Skype can't fix a nasty security bug without a massive code rewrite

Microsoft won't plug a huge zero-day in Skype because it'd be too much work

Although the attack vector has been demonstrated using the Windows version of Skype, Kanthak said he believes that the same DLL hijacking method could also be applied to Skype versions for macOS and Linux as well.

A security bug has been uncovered in Skype via its update process which could allow hackers to gain access to a user's computer. However, Microsoft is reportedly not taking needed actions anytime soon. While we wait, the bug could be exploited to escalate "a local unprivileged user to the full "system" level rights - granting them access to every corner of the operating system".

Skype might be an unsuspecting app to target a user, because the app runs at the same level of privileges at the local, logged-in user, making it hard for attackers to do much with that low level of access. They've reviewed the code and were able to reproduce the issue, but have determined that the fix will be implemented in a newer version of the product rather than a security update.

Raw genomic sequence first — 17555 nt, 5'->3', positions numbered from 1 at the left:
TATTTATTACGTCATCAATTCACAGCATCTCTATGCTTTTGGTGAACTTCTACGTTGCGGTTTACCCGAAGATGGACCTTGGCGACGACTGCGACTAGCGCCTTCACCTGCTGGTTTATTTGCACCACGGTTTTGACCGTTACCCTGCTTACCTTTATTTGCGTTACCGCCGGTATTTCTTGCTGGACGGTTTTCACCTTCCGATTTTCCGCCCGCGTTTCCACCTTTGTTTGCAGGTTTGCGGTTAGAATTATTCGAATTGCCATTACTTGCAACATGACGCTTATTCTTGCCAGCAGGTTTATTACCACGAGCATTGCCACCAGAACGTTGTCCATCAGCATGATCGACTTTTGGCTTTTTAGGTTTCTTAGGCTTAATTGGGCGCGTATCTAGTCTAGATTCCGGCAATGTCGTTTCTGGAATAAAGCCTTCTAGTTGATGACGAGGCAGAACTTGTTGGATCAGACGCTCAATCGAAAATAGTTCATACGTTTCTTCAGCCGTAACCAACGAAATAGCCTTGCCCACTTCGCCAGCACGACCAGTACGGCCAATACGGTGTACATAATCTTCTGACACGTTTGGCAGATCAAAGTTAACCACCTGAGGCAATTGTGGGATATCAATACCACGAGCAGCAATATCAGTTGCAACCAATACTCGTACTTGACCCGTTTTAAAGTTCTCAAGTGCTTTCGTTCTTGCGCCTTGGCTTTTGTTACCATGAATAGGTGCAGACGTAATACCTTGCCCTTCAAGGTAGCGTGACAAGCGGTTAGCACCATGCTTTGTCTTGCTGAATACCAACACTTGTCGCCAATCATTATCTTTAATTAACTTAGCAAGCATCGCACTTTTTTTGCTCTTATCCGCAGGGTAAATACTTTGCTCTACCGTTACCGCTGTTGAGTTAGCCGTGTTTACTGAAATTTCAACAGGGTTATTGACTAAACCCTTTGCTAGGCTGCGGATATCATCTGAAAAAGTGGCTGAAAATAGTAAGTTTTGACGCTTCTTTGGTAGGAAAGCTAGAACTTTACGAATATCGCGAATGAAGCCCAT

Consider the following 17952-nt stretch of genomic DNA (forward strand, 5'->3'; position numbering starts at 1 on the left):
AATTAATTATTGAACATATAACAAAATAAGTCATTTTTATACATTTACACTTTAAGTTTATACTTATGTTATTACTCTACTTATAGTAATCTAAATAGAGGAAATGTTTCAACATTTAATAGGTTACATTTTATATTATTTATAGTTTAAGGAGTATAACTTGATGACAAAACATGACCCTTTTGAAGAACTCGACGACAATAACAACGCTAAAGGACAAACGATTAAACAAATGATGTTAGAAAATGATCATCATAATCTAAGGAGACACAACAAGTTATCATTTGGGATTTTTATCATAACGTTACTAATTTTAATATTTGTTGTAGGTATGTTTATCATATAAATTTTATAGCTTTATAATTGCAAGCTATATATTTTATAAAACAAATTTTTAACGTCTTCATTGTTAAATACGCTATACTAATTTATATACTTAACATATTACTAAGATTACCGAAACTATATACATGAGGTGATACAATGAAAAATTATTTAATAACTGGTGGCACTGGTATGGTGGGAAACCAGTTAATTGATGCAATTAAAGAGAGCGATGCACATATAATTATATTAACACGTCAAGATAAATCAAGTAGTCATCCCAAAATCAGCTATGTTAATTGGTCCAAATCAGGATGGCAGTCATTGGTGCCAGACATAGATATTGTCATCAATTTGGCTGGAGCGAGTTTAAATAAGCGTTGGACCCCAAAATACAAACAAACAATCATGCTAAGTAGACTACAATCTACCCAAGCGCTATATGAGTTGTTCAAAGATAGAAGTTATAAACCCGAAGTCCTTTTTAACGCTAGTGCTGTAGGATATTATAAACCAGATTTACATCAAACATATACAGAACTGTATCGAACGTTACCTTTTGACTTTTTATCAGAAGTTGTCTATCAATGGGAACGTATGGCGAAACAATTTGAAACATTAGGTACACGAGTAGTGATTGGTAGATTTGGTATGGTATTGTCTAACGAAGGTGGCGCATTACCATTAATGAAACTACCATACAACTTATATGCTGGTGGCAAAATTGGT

However, this is not the first time such issue has been brought to light.

Kanthak told ZDNet Monday that Microsoft was informed of the bug back in September.

The notes reference a Windows-specific DLL injection vulnerability as the need for the code rewrite, which Microsoft apparently isn't prepared to do yet. In the same response, Microsoft promises to develop and ship a newer version of the client.

After conducting a series of tests, Kanthak discovered that the problem affects Skype's update installer.

Security researcher Stefan Kanthak found that the Skype update installer could be exploited with a DLL hijacking technique, which allows an attacker to trick an application into drawing malicious code instead of the correct library.

Well, as for our opinion we think with this revelation it is better to uninstall Skype for now until we get the newer version which is safe for the users.

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